I was talking to mom on the phone and we got to talking about how some people have speculated that a guy my brother knows is gay (I know, who cares, but we're from a small town...).

So that led to me saying that I don't believe homosexuality is a sin.

Mom: "But it says so in the Bible!!!!11!!1!one!!"

Me: "Yeah, well, I don't believe that."

Mom: "You broke my heart..."

Me: - fumbling for some excuse about how I "said it wrong" and other such bullshit to try to make her stop crying...

 

Uggggggghhhhhhhh.... I feel like shit now.

I'm really not ready to tell her or dad about my ex-Christian-ness... So I really need to stop expressing opinions that are contrary to scripture around them...

Biblical inerrantists are extremely frustrating... Why, oh why, couldn't my family have been members of a more liberal church?!

 

Sorry, just needed to get it out. I feel horrible because I know how they react to stuff like that, and I knew I shouldn't have said it....

And I'm frustrated because I can't freely express my thoughts with mom and dad without upsetting them and making them sad and fearing for my soul....

I wish I could tell them... But this if this is how they react when I disagree that something is a sin, even though I still pretend to believe in Christ and his sacrifice, how will they react if I tell them I don't believe ANY of their religion!?

 

*sigh* :(

 

Glad I can vent here...

 

Wow. I had almost exactly the same conversation w/ my mom today. No tears (whew), but she thinks I'm too librul and is constantly recommending Xian books and asking whether our family made it to church this week. We live in the same town, which makes it tough to dodge her sincere little missiles. I long to (as another poster suggested) pull the bandaid off in one quick move, but I think my entire family would be really devastated and certain rather fragile relationships would be lost to both me and my spouse and kids (who are still believers, albeit rather liberal ones).

 

I never dreamed it would be so difficult to just state my mind.

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Evergreen, I decomverted in about 1987 and went through a tough time with my mum who got very emotional. I would hear her praying in the next room with her friends for my eternal soul. It is not pleasant seeing someone you love upset, and the natural reaction is to back track to try to make them feel better.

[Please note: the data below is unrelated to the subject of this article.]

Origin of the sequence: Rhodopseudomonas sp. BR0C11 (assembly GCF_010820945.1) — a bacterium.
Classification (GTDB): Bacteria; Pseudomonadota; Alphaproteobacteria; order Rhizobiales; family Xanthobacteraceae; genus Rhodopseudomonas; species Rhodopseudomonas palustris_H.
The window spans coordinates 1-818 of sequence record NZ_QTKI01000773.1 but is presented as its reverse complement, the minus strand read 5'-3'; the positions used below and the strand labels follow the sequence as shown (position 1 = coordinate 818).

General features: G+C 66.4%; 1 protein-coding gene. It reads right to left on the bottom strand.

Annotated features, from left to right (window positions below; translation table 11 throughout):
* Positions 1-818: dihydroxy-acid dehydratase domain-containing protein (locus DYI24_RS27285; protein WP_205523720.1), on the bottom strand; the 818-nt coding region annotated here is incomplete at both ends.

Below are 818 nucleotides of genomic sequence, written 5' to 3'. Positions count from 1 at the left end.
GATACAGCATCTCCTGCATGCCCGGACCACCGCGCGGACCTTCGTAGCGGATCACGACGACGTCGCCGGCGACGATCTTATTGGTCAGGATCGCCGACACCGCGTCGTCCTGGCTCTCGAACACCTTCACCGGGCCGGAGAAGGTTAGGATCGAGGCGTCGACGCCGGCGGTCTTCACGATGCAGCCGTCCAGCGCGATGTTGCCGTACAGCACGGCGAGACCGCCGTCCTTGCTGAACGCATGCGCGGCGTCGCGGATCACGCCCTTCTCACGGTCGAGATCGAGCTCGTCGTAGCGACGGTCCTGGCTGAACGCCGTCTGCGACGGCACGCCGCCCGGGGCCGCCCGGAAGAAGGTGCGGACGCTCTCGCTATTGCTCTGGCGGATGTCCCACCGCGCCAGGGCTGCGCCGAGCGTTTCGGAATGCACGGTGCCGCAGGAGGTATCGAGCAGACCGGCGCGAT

My advice is DON'T. That will only confuse them. Gently, with as much love as you can assertively state what it is you think and feel......and stick to your guns. They may cry, they may plead, be upset,and even get angry. You just continue to assert what you feel, gently. Try not to get into heated theological or bible discussions, initially. You are simply stating how you feel, and the conclusions you have come to. The upset feelings (at least in my mums case) does not last forever, the emotional energy will eventually run out of steam, but you may need to go through several encounters like this. Eventually, they may come to an uneasy acceptance.

 

My mum eventually stopped writing me letters and sending books or tracts. We now agree to disagree, and our relationship is on a much more equal footing.

 

Its strange how fundamentalists talk soooo much about god giving us free will....and then resent it when we use it. As for hell fire I used to say to her, "Why on earth would I want to spend an eternity with someone who casts my friends and unsaved family members in hell???"

 

Incidentally, my next big encounter was coming out as gay with her! Strangely, that was no where near as dramatic emotionally for her as saying I wasnt evangelical any more. Mind you it took me 14 more years for that one!